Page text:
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Hilltop First School and Foundation Stage


“Synthetic phonics offers the vast majority of young

children the best and most direct route to becoming

skilled readers and writers”

Sir Jim Rose, Rose Review of Reading 2006



We teach systematic synthetic phonics using Letterland.  All children in Nursey-Yr1 have unique Letterland logins which they can use at home.  A small number of additional logins are available for older children who benefit from continued access.


"As Director of Training for Letterland International, it has been my privilege, over many years, to visit many schools both in the UK and around the world to observe, and support, teachers in many different circumstances. Thank you for allowing me the privilege of observing the engaging and well taught Phonics sessions in Hilltop. Your staff offer a very positive role model with their enthusiasm for sharing their knowledge and experience both in their own classroom and with each other and it has been a pleasure to spend time in their company and learn from them.  It has been a joy to watch your teacher’s expertise in their classrooms and to chat to children who are learning the various developmentally appropriate skills being shared with them,  but who also appear to enjoy their phonics lessons and indeed their school experience."                                                      

Lesley White - Letterland Director of Training




“A systematic phonics program teaches an ordered progression of letter-sound correspondences. Teachers don’t only address the letter-sound connections that students stumble over. Instead, they address all of the combinations methodically, in a sequence, moving on to the next once students demonstrate mastery. Teachers explicitly tell students what sounds correspond to what letter patterns, rather than asking students to figure it out on their own or make guesses.”

How Do Kids Learn to Read? What the Science Says (Sarah Schwartz & Sarah D. Sparks — October 2019)



The key focus is phonetic awareness including recognising and repeating rhyme and alliteration and hearing and moving to syllables and rhythm in words and phrases.


Starting in the Spring term, children are introduced to all 26 Letterland characters with their corresponding sound in alphabetical order.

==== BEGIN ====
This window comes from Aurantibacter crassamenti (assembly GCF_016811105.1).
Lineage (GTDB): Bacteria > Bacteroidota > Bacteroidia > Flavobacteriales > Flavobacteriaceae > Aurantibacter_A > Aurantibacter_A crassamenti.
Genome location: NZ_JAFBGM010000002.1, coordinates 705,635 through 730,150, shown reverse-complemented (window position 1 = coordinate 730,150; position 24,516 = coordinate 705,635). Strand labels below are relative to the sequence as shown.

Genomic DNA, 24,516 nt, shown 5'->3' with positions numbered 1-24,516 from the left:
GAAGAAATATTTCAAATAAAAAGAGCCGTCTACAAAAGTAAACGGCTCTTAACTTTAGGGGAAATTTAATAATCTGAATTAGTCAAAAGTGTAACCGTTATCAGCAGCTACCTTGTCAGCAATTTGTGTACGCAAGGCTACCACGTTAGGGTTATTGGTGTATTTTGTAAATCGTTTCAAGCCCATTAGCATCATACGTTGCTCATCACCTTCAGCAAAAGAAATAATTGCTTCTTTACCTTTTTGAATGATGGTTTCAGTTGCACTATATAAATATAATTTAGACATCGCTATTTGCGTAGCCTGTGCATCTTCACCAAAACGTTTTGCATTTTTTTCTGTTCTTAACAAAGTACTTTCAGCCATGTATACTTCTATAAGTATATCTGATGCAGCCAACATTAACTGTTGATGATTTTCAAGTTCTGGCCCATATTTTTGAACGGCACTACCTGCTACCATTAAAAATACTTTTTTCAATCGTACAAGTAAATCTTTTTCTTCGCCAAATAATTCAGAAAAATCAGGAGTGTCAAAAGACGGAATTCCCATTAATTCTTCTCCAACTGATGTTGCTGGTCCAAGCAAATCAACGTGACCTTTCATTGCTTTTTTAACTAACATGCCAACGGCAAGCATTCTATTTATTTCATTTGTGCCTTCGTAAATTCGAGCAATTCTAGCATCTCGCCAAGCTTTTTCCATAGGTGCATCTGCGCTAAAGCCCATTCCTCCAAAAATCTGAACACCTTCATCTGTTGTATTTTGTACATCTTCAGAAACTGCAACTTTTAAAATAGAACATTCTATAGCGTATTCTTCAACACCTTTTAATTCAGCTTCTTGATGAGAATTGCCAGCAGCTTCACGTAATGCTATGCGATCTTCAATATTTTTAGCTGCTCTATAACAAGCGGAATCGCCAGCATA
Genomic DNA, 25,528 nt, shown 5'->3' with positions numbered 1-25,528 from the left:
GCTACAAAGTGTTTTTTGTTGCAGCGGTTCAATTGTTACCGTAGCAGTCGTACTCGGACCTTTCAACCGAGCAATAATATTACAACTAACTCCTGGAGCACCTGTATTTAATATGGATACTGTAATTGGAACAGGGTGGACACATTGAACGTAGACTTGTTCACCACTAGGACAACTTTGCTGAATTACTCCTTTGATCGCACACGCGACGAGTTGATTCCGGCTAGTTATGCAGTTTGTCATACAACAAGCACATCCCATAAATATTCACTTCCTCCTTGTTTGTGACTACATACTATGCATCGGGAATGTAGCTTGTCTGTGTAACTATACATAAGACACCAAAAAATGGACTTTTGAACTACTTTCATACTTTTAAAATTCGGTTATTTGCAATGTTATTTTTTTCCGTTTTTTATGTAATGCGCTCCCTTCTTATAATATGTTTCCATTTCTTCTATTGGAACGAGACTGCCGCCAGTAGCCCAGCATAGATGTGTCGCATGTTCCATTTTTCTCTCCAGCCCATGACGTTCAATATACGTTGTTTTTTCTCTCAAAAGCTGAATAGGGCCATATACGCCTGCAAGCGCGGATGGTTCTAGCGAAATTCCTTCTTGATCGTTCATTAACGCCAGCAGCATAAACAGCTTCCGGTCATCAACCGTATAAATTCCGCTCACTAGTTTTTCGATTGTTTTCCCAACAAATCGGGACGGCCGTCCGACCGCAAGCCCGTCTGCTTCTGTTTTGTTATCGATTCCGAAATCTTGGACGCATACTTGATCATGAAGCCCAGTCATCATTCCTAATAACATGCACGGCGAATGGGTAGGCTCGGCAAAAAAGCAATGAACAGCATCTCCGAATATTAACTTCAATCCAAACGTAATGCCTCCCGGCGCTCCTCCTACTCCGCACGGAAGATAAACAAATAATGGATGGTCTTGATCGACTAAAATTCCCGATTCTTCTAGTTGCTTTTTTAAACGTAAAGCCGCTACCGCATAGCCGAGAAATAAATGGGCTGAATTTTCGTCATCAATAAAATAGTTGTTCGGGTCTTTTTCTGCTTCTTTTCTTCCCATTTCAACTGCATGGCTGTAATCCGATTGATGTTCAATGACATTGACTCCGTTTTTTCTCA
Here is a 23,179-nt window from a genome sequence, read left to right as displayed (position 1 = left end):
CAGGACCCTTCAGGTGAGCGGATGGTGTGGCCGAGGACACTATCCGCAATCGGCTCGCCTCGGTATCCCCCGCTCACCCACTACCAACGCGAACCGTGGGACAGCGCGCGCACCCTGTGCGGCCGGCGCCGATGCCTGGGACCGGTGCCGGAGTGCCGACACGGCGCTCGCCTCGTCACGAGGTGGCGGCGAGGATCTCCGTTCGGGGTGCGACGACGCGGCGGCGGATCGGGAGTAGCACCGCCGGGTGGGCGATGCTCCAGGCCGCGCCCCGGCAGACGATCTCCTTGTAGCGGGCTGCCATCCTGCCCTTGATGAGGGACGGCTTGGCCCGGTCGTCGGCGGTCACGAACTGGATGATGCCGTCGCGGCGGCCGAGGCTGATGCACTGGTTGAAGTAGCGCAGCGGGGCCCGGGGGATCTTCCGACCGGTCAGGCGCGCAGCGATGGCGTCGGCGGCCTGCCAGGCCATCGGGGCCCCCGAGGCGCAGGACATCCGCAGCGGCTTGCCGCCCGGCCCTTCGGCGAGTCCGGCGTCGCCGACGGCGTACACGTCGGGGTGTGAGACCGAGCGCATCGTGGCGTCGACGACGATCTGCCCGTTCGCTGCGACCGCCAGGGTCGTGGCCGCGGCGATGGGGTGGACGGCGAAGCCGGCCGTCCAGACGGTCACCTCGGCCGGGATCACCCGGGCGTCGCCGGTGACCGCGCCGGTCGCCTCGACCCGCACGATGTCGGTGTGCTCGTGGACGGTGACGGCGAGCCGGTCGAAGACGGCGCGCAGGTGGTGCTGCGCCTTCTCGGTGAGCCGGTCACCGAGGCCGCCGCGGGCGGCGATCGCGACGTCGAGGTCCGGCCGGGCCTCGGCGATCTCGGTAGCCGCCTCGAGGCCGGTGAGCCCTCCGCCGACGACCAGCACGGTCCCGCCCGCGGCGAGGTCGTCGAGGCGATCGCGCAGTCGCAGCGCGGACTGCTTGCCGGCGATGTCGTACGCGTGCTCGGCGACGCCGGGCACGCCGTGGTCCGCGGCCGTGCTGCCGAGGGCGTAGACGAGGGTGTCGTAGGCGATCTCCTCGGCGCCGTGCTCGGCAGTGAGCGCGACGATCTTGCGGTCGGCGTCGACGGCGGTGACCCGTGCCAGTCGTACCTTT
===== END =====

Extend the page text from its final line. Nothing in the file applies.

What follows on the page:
We follow the sequence outlined in the 2021 updated Letterland handbook.  Letters are taught in a sequence which allows for early blending to read words and segmenting for writing.  Children must use the letter sounds in blending and segmenting and when looking at the printed letters.  Character names are prompts and are only used when the character picture is shown with the letter.


Letterland lessons occur every day and must include a range of multisensory activities linked to the target phoneme.  Magnetic letter rainbows and later whiteboards should be used in most lessons.  Letterland texts must be read frequently in class before they are set as home reading tasks so that the children are already able to read them with a high level of confidence and accuracy.


Year 1

Phonics lessons follow much the same pattern as in Reception with a greater emphasis on writing sounds and words.  Prepare and Share home learning tasks are based on previously introduced phonemes and recapped on the Friday when the tasks are returned to school.


Year 2

Phonics lessons begin to give way to lessons focussed more on spelling patterns (including suffixes and prefixes) and grammar rules.



Recognition of graphemes in isolation and blending in reading are assessed at agreed intervals using the Letterland assessment resources.  This allows adults to measure the success of teaching strategies and identify any graphemes that need further practise.


Why do we do it like this?

  • Much research shows that well taught synthetic phonics opens up reading and writing to children.

  • Daily lessons allow for ‘over teaching’ for quick recall and application.

  • Letterland is a multisensory synthetic phonics programme which is particularly appealing to young children.

  • It has proved to be popular and successful with our pupils in previous years.

  • A good range online resources makes continued learning at home easily possible.

  • Letterland is one of the DfE accredited phonics programmes.


“… research has shown that reading is not a natural process, and it’s not a guessing game. Written language is a code. Certain combinations of letters predictably represent certain sounds. And for the last few decades, the research has been clear: Teaching young kids how to crack the code—teaching systematic phonics—is the most reliable way to make sure that they learn how to read words. “

How Do Kids Learn to Read? What the Science Says (Sarah Schwartz & Sarah D. Sparks — October 2019)


We offer workshops during the year to guide parents and carers in supporting their children's development of Phonics and early reading skills.  Parents of pupils in Key Stage 1 are invited to join their children for our usual weekly fun practical session to practise Phonics and Grammar skills each Friday morning at 8:45.




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